The Good Lord Bird
Was John Brown a terrorist, martyr, hero, lunatic, saint or deluded fool? After reading The Good Lord Bird I would still hesitate to give a straight answer, although James McBride does appear to be leaning toward a heroic, almost saint-like depiction of the raider of Harper’s Ferry toward the end of this rollicking ride through the latter part of Brown’s life.
McBride introduces a fictional character into Brown’s small band of followers: the boy Henry Shackleford, who, in a hilarious moment of confusion, takes on a new identity as a girl and finds it too difficult, or frequently too convenient, to shake off. Henry’s lie is clearly identified with the much bigger lie every black character has to assume in order to survive in a world of slavery and endemic racism, while the white characters appear blind to many different levels of truth. Even John Brown, whom Henry admires as an unstoppable force of nature, is seen by him as changing the truth to fit his own views, particularly in his lack of understanding that the slaves he is trying to free are often far more concerned about simple survival than about his principles.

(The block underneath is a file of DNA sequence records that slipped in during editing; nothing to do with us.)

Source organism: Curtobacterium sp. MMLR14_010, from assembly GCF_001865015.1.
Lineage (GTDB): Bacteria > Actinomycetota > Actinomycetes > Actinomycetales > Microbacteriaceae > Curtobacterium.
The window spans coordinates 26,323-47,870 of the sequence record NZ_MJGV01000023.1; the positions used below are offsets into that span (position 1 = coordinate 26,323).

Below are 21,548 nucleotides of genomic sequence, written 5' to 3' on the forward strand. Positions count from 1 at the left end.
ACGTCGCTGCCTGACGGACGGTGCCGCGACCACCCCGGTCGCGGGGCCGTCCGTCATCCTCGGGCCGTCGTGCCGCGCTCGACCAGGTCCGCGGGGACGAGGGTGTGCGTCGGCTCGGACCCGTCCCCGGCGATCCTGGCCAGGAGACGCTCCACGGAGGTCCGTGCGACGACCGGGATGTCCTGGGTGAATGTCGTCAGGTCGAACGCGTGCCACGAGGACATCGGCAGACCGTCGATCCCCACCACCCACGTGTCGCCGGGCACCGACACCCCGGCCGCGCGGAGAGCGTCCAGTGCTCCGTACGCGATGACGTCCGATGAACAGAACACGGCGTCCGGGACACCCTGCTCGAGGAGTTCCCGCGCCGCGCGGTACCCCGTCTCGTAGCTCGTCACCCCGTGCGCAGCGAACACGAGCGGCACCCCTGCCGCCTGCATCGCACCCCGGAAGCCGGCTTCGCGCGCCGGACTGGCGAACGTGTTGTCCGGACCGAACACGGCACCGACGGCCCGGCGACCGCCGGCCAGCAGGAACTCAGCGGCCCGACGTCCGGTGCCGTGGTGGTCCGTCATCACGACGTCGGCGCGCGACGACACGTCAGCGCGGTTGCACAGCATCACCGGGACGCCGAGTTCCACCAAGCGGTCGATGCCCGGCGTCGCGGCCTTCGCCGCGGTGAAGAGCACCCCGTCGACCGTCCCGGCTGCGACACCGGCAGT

The Good Lord Bird takes the iconic events of Brown’s crusade and puts them in a different light, both cruder and more nuanced than the standard story, with unfaltering pace and writing that is finely lyrical even when the characters’ voices are vulgar. The constant use of the word ‘nigger’ may challenge some readers, while others may dislike the dark humor of life on the edge of society. It’s likely this novel will draw strong reactions, and for that reason I would recommend it as a must-read to those interested in American history. Time will tell, but given the writing and subject matter, it has the potential to be one of the significant novels of 2013.